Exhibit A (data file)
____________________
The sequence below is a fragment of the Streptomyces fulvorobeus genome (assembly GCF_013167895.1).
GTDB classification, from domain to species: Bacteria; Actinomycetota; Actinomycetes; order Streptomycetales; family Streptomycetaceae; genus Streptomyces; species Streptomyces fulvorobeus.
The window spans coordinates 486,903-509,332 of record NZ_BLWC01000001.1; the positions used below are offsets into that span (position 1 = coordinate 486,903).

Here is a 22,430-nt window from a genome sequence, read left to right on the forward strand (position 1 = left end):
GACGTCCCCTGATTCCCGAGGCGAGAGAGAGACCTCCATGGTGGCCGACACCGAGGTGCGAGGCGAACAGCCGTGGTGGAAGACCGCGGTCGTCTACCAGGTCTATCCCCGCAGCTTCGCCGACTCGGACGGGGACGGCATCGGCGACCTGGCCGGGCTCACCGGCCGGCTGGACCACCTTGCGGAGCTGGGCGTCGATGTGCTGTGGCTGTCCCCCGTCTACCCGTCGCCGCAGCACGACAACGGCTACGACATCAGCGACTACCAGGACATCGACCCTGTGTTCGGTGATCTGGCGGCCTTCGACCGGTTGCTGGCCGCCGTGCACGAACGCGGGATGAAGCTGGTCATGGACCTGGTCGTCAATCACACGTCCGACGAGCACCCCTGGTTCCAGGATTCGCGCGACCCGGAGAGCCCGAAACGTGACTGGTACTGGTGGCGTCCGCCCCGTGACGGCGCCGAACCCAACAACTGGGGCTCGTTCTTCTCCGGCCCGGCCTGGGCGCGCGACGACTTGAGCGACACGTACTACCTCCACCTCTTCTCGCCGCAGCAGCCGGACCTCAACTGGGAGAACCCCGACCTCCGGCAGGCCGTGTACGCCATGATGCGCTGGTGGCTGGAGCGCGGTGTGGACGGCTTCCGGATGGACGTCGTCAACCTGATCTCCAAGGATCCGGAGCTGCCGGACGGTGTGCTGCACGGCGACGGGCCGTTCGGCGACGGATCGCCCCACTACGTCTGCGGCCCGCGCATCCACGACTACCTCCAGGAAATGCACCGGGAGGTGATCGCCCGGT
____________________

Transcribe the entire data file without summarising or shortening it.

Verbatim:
The sequence below is a fragment of the Streptomyces fulvorobeus genome (assembly GCF_013167895.1).
GTDB classification, from domain to species: Bacteria; Actinomycetota; Actinomycetes; order Streptomycetales; family Streptomycetaceae; genus Streptomyces; species Streptomyces fulvorobeus.
The window spans coordinates 486,903-509,332 of record NZ_BLWC01000001.1; the positions used below are offsets into that span (position 1 = coordinate 486,903).

Here is a 22,430-nt window from a genome sequence, read left to right on the forward strand (position 1 = left end):
GACGTCCCCTGATTCCCGAGGCGAGAGAGAGACCTCCATGGTGGCCGACACCGAGGTGCGAGGCGAACAGCCGTGGTGGAAGACCGCGGTCGTCTACCAGGTCTATCCCCGCAGCTTCGCCGACTCGGACGGGGACGGCATCGGCGACCTGGCCGGGCTCACCGGCCGGCTGGACCACCTTGCGGAGCTGGGCGTCGATGTGCTGTGGCTGTCCCCCGTCTACCCGTCGCCGCAGCACGACAACGGCTACGACATCAGCGACTACCAGGACATCGACCCTGTGTTCGGTGATCTGGCGGCCTTCGACCGGTTGCTGGCCGCCGTGCACGAACGCGGGATGAAGCTGGTCATGGACCTGGTCGTCAATCACACGTCCGACGAGCACCCCTGGTTCCAGGATTCGCGCGACCCGGAGAGCCCGAAACGTGACTGGTACTGGTGGCGTCCGCCCCGTGACGGCGCCGAACCCAACAACTGGGGCTCGTTCTTCTCCGGCCCGGCCTGGGCGCGCGACGACTTGAGCGACACGTACTACCTCCACCTCTTCTCGCCGCAGCAGCCGGACCTCAACTGGGAGAACCCCGACCTCCGGCAGGCCGTGTACGCCATGATGCGCTGGTGGCTGGAGCGCGGTGTGGACGGCTTCCGGATGGACGTCGTCAACCTGATCTCCAAGGATCCGGAGCTGCCGGACGGTGTGCTGCACGGCGACGGGCCGTTCGGCGACGGATCGCCCCACTACGTCTGCGGCCCGCGCATCCACGACTACCTCCAGGAAATGCACCGGGAGGTGATCGCCCGGT